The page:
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Should I get a second opinion?
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What would the goal of the treatment be?
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What does the treatment process look like?
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What are the risks or side effects of these treatments?
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How might treatment affect my daily activities?
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What are the chances the cancer will recur
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with these treatment plans?
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And what will happen if the cancer does come back?
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Being faced with a cancer diagnosis is
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and I think it would be helpful
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for the patient to bring along a family member
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or a friend or a partner so that they're able to have
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a second set of eyes and ears
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when it comes to this conversation between them
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and the oncologist or the surgeon.
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I would also recommend that they come
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with a list of questions to ask their doctor,
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as well as a pen and a notepad so that oftentimes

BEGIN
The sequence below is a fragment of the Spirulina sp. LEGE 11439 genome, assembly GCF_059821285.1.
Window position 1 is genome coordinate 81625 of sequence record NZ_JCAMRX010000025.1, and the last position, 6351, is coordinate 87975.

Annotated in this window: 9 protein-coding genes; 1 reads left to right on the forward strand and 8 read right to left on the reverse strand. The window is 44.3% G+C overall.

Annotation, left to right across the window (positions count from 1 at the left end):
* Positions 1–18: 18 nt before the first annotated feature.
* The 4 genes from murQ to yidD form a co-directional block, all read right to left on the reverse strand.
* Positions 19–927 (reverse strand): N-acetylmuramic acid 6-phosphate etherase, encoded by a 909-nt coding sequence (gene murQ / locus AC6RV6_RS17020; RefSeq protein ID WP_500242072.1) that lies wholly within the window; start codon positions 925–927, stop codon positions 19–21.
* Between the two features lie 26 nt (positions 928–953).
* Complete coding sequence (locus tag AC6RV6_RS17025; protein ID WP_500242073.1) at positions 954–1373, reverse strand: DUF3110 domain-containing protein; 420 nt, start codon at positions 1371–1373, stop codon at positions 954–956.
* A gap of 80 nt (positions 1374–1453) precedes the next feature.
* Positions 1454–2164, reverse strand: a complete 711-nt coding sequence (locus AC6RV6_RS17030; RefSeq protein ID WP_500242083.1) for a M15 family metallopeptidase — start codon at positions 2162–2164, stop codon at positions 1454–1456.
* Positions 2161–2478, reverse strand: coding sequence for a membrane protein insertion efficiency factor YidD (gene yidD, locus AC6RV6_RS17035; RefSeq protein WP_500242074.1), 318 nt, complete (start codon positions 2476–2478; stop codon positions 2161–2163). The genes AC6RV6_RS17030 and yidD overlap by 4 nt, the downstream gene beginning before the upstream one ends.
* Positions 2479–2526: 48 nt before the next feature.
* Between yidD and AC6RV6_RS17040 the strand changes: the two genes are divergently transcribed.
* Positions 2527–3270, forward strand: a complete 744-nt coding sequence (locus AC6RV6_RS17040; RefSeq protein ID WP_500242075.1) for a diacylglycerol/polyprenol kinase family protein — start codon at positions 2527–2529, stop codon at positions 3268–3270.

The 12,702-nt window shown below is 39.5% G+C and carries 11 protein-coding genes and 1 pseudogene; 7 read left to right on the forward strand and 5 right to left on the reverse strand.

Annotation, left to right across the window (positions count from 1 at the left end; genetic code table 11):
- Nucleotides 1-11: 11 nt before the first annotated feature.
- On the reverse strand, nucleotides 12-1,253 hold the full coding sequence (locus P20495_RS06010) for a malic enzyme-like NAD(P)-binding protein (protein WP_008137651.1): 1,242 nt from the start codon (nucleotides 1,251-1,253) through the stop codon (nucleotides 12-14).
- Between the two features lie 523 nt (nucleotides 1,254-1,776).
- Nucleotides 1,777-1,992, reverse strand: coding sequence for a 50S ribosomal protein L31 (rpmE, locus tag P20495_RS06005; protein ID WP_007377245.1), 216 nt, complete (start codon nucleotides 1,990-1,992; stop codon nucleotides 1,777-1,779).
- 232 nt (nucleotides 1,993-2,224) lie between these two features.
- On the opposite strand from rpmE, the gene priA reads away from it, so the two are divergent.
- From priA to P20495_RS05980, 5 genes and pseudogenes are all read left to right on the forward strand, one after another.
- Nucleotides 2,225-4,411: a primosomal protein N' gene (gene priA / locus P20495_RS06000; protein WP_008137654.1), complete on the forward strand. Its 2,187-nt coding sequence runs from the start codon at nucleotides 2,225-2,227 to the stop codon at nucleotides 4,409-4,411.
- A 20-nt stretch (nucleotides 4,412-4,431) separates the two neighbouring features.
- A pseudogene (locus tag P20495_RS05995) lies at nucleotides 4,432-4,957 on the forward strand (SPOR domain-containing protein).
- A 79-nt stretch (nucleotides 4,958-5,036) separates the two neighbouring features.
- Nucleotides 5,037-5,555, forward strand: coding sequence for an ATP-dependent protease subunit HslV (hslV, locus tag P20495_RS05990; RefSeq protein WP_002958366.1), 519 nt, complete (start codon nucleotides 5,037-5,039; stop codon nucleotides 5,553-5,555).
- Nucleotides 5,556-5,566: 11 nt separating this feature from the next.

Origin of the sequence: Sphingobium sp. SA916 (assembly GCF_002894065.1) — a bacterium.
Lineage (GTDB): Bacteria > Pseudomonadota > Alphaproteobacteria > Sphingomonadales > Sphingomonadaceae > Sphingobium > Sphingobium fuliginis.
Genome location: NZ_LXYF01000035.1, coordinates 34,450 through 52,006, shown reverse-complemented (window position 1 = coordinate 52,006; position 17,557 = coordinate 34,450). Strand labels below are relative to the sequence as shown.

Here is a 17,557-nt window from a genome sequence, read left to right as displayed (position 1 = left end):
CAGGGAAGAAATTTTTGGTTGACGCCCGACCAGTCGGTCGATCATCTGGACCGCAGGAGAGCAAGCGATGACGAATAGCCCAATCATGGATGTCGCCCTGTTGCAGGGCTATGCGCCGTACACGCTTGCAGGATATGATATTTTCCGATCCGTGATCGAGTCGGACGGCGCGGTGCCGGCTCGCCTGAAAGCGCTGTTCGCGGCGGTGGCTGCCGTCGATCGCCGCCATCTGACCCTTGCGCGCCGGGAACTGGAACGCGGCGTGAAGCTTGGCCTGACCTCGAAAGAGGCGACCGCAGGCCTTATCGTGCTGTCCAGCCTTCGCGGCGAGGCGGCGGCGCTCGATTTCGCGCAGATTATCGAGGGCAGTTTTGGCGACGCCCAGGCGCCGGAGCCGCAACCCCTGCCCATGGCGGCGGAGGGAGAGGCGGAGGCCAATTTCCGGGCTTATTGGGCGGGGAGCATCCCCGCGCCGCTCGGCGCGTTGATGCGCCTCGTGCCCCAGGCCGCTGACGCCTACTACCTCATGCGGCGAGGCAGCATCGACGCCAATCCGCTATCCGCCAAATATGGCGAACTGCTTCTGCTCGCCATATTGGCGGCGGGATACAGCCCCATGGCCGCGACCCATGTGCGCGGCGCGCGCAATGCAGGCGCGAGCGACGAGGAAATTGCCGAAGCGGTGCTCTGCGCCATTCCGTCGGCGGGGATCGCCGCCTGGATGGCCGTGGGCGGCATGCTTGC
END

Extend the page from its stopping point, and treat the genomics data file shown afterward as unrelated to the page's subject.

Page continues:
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they can jot down certain things
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that are important to them, so when they go home,
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they have something to look back on.
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If a patient has questions
and they're feeling nervous
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or awkard about asking those questions,
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I would tell them not to feel that way at all.
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Every question of theirs will be important
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and definitely deserves an answer.
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It is extremely overwhelming to go through cancer,
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and the more questions they have,
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and the more information they gather
by talking to their doctor,
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they will be more empowered to go through cancer
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and its treatments in a better way.